Jewish World Review June 25, 2002 / 15 Tamuz, 5762
http://www.NewsAndOpinion.com | Martha Stewart has a couple of ideas on how we should run our lives (if not invest our money).
Russell Wright had 'em first.
Yup, more than half a century before Stewart taught anyone how to carve a napkin ring, Wright and his wife, Mary, decided that our country was decorating, entertaining and just plain living all wrong. We were too finicky, they chided. Too formal. Didn't we know how to kick back?
And the answer in the '30s, '40s and '50s was: Nope.
All we knew then was what we saw in the movies: Ladies in formal gowns serving supper on fine china as chandeliers sparkled above. That's how we were supposed to impress the neighbors, right?
Wrong, said the Wrights. It was time we learned how to throw a barbecue - or at least a pot luck. It was time we became down-home Americans.
And so the trend-setting couple began designing everything we'd need to lead this new, simpler lifestyle, from funky chairs to mix 'n' match linens to perhaps their least successful innovation, the indoor picnic table.
This was rivaled only by their other less-than-successful invention, the matkin - a napkin that doubled as a placemat.
But anyway, this whole easy-livin' revolution began with something as simple as an all-purpose plate. "Before that, you had separate dishes for dinner and breakfast," explains Donald Albrecht, co-curator of the Wright retrospective at the Cooper-Hewitt museum. "Or if you couldn't afford it, at least you aspired to it."
Wright's rimless, earth-tone dishware was so sleek and smooth, it was revolutionary. And popular! From the 1930s through the '50s, Russell Wright American Modern dishware sold more than any other dishware ever. Period.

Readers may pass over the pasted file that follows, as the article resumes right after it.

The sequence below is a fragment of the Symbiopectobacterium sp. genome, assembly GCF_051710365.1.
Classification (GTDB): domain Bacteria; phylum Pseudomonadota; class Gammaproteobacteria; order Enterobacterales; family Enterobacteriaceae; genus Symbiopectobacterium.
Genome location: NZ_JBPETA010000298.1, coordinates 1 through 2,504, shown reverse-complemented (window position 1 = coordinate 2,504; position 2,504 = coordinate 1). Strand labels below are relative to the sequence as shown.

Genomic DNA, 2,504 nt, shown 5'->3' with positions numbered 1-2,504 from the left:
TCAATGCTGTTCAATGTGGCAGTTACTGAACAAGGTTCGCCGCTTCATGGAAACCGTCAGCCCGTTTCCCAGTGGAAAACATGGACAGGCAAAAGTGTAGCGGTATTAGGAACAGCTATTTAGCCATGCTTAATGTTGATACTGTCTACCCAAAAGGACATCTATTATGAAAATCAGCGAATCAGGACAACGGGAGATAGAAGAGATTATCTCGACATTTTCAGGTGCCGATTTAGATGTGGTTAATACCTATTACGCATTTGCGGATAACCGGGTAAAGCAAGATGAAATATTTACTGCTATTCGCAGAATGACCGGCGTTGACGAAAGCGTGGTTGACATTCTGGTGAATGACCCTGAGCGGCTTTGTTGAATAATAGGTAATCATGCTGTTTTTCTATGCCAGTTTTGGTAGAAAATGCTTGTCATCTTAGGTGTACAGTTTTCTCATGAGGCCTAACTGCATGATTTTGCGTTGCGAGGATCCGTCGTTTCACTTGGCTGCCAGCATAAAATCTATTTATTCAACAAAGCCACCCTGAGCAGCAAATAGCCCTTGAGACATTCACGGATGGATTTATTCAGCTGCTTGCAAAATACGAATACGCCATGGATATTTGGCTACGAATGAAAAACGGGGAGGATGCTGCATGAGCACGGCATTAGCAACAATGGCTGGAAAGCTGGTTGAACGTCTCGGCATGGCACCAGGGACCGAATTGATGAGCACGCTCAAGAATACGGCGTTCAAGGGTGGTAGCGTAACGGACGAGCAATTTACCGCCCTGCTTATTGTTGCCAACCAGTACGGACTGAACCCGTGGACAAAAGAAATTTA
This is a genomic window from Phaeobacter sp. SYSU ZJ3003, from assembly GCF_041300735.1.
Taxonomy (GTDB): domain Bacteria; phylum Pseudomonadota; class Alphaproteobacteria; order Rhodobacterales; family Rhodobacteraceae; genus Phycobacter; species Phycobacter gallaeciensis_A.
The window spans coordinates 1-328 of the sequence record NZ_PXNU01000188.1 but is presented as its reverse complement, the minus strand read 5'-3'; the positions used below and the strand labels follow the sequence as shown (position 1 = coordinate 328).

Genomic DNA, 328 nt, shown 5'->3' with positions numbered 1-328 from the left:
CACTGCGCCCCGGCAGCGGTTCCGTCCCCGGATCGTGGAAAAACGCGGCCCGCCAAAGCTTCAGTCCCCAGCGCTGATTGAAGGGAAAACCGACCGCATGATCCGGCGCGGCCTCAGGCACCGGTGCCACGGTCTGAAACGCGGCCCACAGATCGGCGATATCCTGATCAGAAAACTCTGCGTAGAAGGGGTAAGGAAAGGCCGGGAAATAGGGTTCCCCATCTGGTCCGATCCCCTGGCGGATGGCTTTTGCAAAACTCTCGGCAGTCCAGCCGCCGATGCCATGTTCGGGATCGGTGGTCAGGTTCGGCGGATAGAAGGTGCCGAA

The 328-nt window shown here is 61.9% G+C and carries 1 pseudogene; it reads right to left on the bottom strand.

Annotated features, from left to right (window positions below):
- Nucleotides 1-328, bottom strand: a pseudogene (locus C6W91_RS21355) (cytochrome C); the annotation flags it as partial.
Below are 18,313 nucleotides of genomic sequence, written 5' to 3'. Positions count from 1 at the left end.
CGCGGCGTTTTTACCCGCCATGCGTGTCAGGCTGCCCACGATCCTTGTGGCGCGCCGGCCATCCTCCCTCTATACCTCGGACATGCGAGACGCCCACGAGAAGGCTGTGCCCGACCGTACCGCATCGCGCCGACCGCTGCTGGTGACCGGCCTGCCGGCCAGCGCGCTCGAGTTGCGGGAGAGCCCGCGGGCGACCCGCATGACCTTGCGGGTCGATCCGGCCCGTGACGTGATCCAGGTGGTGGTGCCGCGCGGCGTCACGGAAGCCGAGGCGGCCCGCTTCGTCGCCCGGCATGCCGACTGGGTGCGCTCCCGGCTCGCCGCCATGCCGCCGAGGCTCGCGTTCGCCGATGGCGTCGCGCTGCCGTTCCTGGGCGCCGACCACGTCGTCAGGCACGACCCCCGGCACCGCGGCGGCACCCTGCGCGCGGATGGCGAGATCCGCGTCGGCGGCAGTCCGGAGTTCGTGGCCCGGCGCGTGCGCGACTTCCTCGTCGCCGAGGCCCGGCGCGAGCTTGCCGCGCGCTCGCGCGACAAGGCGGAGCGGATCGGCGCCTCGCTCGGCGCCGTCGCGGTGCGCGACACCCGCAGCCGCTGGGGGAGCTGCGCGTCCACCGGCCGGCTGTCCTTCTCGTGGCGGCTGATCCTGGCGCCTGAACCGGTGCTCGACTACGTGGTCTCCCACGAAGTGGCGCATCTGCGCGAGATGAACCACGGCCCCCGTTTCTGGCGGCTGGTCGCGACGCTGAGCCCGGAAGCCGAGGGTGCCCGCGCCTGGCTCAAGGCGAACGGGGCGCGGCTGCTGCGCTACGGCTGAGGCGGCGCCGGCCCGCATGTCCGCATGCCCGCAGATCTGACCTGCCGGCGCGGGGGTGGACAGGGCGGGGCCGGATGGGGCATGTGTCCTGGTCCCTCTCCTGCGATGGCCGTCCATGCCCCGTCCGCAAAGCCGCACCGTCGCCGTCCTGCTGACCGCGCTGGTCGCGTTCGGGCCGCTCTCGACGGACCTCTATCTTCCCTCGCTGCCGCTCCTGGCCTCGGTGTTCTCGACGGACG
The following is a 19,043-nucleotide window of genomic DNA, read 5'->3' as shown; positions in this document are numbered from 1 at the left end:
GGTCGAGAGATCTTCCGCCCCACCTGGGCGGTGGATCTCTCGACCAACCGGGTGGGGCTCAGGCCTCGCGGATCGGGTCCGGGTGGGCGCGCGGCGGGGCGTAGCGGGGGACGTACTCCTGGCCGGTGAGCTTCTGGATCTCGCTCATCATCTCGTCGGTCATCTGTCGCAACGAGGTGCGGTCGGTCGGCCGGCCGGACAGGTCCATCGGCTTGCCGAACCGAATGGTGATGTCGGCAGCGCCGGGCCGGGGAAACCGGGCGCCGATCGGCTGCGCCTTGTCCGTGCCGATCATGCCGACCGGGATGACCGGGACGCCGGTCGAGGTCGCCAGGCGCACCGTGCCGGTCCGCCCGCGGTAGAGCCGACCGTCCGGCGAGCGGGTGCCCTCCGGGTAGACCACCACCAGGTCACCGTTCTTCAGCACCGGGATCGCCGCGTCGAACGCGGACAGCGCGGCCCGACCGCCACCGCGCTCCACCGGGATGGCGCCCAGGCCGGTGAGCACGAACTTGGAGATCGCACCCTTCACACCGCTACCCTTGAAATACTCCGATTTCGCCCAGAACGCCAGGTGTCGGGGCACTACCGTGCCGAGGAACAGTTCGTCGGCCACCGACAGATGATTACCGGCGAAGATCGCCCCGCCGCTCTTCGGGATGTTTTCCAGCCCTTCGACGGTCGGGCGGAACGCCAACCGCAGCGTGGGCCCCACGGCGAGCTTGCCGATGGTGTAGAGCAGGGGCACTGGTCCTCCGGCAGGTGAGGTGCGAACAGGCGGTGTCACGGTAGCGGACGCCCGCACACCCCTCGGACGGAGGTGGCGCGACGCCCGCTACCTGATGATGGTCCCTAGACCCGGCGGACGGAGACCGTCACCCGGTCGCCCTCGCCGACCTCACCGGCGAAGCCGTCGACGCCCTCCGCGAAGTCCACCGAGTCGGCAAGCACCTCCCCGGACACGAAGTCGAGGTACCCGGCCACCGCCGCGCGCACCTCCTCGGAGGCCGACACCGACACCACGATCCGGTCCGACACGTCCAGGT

But sensible dishes were only part of the Wrights' grand plan.
After years of railing in newspapers and magazines against fish forks and dessert spoons, the Wrights finally wrote their anti-etiquette manifesto, "Guide to Easier Living."
"The traditional forms of entertaining have hundreds of rules and dictates, whereas the new etiquette has only one basic recipe: to make entertaining less work and more play for everyone concerned," said the Wrights.
In other words: Casual. It's a good thing.
It was also a timely thing. Throughout the first half of the 20th century, most middle-class homes could afford a maid. That meant someone else - not mama - was scrubbing the pots and polishing the silver.
But as servant girls started to find more satisfying work as office girls, homemakers were gradually becoming responsible for making their own homes.
Whoa! This was tons of work!
That's why the streamlining Wrights were so successful. They designed oven-to-table cookware so housewives wouldn't have to wash a pot and a serving plate. They came up with all-purpose pitchers that worked as wine decanters or milk jugs. But most important, they gave hosts the green light to hang loose.
Having a dinner party? Make it a buffet, not a sitdown affair, said the Wrights. Want to enjoy yourselves afterward? Have your guests join in the cleanup!
Wright-sanctioned informality actually made suburban life bearable. As young people left close-knit communities for the lure of the split-level, they needed some way to meet the strangers on their block. Formal soirees were intimidating. But a pot-luck picnic on Russell Wright plastic plates? That would be easy and fun!
So entertain Americans did - and do. Which is why today, when you're having the neighbors over for hot dogs and chips, you have Russell and Mary Wright to thank.
Martha may be teaching us all those picture-perfect crafts we've long forgotten. But it was the Wrights, G-d bless 'em, who let us forget them in the first place.
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